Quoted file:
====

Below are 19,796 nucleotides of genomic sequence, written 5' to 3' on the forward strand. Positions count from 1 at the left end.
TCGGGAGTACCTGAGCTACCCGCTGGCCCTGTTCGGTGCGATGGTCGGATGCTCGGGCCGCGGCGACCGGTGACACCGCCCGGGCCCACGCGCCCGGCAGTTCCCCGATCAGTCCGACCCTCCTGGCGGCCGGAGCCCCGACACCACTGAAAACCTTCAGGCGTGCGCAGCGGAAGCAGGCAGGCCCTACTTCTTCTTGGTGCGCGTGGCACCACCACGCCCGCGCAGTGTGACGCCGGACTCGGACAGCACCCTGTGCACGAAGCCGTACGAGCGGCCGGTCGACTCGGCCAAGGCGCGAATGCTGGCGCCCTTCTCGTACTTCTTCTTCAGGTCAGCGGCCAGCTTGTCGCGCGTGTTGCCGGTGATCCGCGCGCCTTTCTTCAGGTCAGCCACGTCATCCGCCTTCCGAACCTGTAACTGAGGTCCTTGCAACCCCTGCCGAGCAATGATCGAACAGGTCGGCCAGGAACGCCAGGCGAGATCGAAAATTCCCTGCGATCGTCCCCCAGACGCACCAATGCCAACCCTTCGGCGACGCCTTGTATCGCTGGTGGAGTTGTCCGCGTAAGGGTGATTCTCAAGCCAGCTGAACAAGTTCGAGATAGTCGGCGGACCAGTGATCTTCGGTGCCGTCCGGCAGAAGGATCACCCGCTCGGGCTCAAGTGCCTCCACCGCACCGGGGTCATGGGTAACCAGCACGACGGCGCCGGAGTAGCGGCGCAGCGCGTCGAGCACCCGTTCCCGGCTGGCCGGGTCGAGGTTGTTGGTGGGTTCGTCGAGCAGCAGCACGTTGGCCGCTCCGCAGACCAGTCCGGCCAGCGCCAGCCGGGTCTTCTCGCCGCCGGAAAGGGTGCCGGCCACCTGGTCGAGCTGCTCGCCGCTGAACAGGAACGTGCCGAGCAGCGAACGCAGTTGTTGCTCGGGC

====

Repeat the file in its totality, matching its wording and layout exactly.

Below are 19,796 nucleotides of genomic sequence, written 5' to 3' on the forward strand. Positions count from 1 at the left end.
TCGGGAGTACCTGAGCTACCCGCTGGCCCTGTTCGGTGCGATGGTCGGATGCTCGGGCCGCGGCGACCGGTGACACCGCCCGGGCCCACGCGCCCGGCAGTTCCCCGATCAGTCCGACCCTCCTGGCGGCCGGAGCCCCGACACCACTGAAAACCTTCAGGCGTGCGCAGCGGAAGCAGGCAGGCCCTACTTCTTCTTGGTGCGCGTGGCACCACCACGCCCGCGCAGTGTGACGCCGGACTCGGACAGCACCCTGTGCACGAAGCCGTACGAGCGGCCGGTCGACTCGGCCAAGGCGCGAATGCTGGCGCCCTTCTCGTACTTCTTCTTCAGGTCAGCGGCCAGCTTGTCGCGCGTGTTGCCGGTGATCCGCGCGCCTTTCTTCAGGTCAGCCACGTCATCCGCCTTCCGAACCTGTAACTGAGGTCCTTGCAACCCCTGCCGAGCAATGATCGAACAGGTCGGCCAGGAACGCCAGGCGAGATCGAAAATTCCCTGCGATCGTCCCCCAGACGCACCAATGCCAACCCTTCGGCGACGCCTTGTATCGCTGGTGGAGTTGTCCGCGTAAGGGTGATTCTCAAGCCAGCTGAACAAGTTCGAGATAGTCGGCGGACCAGTGATCTTCGGTGCCGTCCGGCAGAAGGATCACCCGCTCGGGCTCAAGTGCCTCCACCGCACCGGGGTCATGGGTAACCAGCACGACGGCGCCGGAGTAGCGGCGCAGCGCGTCGAGCACCCGTTCCCGGCTGGCCGGGTCGAGGTTGTTGGTGGGTTCGTCGAGCAGCAGCACGTTGGCCGCTCCGCAGACCAGTCCGGCCAGCGCCAGCCGGGTCTTCTCGCCGCCGGAAAGGGTGCCGGCCACCTGGTCGAGCTGCTCGCCGCTGAACAGGAACGTGCCGAGCAGCGAACGCAGTTGTTGCTCGGGC